Approximately every 10 seconds, the PhotoFinder will check the current GPS coordinates and write a log entry to the MMC micro card. The card can hold approximately 1000 hours of log entries. When you return home, you connect the PhotoFinder mini to the dock.
The dock has a small backlit LCD display and four buttons to navigate menu options.
It uses USB for power and has a cord built right in, that be stored in the bottom.
If you don’t want to use a USB slot on your computer, you can use the included AC adapter to power the dock.
The PhotoFinder connects easily to the dock. Just lift the flap and plug it in.
On the Right side of the dock is a SD/MMC/MS card slot and a CF card slot.
Take the memory card out of your camera and plug it into the appropriate slot.
One surprising thing about the dock is that it can NOT function as a card reader when plugged into your computer. Although you can use the USB cable to plug it into a free port, it will not be recognized by the OS. It just uses the connection for power. Kind of a bummer…
Once everything is plugged in and connected to power, you can start geotagging your photos. Pressing the mode button will cycle between options for Mapping GPS Data, Self-Test, Format System, and Generate KML Data. I’ll talk about KML data later. At this point you want to select is the Mapping GPS Data option. The dock will then check the PhotoFinder mini’s MMC micro card for log files and will check for an inserted memory card from your camera in the dock.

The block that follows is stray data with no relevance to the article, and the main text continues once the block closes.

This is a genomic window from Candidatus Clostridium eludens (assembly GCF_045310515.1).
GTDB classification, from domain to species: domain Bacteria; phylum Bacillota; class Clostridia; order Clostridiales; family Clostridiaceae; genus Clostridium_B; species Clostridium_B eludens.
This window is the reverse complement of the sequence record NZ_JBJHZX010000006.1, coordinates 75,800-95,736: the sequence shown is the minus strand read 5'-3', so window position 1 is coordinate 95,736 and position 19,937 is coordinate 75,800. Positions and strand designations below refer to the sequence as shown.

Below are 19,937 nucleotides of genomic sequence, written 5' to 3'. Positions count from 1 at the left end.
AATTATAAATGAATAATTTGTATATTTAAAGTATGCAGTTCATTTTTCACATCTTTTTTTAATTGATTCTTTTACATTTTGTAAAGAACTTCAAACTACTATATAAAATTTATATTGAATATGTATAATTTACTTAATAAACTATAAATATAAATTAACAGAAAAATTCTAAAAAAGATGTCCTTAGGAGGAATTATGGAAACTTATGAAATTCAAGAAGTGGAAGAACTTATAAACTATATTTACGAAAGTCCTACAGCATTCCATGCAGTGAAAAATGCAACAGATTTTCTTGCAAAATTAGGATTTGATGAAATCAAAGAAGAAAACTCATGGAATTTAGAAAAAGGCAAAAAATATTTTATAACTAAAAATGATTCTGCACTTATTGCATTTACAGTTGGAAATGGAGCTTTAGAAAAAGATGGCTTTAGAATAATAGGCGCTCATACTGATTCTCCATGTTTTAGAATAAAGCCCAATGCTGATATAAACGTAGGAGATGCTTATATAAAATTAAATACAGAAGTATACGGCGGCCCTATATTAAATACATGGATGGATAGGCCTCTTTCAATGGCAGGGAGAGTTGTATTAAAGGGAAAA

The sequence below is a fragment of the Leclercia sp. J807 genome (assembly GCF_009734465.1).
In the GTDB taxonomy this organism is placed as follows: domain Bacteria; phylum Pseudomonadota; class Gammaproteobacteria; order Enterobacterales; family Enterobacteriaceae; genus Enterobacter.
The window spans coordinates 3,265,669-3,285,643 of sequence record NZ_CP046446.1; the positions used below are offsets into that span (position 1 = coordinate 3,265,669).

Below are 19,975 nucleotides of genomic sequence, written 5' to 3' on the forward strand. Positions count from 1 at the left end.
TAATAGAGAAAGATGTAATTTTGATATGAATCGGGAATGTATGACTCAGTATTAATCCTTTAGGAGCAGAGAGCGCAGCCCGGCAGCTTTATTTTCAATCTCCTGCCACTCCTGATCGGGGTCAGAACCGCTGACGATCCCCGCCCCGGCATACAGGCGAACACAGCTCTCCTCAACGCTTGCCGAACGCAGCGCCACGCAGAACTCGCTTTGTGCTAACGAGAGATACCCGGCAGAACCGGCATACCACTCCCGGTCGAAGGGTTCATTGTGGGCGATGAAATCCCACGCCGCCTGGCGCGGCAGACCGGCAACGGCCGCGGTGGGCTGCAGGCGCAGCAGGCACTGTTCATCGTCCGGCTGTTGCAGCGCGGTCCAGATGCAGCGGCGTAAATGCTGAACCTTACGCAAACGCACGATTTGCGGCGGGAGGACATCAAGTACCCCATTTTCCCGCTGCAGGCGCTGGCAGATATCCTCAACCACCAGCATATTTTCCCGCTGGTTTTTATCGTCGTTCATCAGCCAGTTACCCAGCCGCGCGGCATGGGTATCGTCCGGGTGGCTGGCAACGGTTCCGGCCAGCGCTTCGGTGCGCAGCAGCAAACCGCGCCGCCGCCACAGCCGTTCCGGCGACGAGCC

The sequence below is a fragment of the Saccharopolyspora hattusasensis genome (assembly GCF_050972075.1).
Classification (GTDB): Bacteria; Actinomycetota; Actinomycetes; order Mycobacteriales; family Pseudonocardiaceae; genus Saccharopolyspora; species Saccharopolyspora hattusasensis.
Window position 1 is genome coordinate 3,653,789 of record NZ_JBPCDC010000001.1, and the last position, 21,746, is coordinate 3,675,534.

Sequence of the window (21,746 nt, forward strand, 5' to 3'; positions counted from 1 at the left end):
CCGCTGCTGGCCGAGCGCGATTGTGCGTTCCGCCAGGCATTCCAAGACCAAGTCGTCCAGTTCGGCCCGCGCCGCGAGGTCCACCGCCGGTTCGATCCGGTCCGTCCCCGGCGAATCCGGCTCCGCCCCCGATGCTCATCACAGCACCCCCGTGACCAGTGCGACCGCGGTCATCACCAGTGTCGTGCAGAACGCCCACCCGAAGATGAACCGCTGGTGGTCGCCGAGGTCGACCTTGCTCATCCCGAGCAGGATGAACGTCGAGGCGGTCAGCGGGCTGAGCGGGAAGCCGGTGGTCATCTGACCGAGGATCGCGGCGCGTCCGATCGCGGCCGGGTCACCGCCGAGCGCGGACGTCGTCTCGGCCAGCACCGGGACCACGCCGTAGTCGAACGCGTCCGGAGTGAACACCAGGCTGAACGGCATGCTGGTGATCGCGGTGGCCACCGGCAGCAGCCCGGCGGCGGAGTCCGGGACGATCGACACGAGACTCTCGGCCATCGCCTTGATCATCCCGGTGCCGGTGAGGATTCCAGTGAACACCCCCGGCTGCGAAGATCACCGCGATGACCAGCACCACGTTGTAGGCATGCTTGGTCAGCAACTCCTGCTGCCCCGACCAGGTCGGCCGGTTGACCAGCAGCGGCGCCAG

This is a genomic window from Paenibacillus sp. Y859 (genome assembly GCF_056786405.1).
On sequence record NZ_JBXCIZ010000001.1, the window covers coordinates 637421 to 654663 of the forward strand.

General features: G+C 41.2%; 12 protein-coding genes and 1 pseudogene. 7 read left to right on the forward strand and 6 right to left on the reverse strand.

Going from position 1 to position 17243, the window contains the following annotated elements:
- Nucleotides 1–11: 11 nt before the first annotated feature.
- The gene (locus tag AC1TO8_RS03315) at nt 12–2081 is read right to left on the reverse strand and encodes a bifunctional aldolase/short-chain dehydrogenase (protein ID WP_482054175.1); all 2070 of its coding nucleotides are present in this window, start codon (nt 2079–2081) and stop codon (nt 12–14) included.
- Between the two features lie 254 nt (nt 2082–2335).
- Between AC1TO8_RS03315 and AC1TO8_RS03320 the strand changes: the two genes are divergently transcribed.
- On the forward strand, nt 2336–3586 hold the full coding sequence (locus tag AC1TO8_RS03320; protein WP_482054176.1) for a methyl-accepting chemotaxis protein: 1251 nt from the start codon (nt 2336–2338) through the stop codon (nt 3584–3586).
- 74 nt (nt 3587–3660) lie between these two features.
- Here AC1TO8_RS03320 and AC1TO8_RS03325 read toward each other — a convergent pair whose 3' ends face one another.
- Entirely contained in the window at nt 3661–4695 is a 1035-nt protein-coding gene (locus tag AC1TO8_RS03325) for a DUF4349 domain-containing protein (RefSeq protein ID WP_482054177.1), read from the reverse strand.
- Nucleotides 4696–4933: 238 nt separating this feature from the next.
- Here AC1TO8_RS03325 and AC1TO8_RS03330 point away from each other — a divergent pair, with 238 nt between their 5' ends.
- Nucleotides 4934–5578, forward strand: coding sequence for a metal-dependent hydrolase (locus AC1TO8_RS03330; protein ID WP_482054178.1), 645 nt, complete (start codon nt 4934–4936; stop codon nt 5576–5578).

It will then show you the message shown above. This is a VERY important step. You must set the correct GMT offset for your time zone. This wouldn’t be any big deal except for the fact that this message only stays on the screen for about 10-15 seconds. Once that time has elapsed, the message disappears and it will use default setting of GMT+0. Why is that important? Because this is how the dock will match the images on camera’s memory card with the log files in the PhotoFinder mini. If the times aren’t set correctly, you’ll have images with the wrong GPS longitude and latitude settings added to the EXIF-data. I learned this lesson the hard way… I took the PhotoFinder mini with me on vacation to Florida last October. I thought it would be cool to be able to include some fun images showing the places I visited. But when I came home and did this process, I got distracted and didn’t set the Time Zone setting. As a result, I ended up with .jpgs that had the wrong locations associated with them. :o(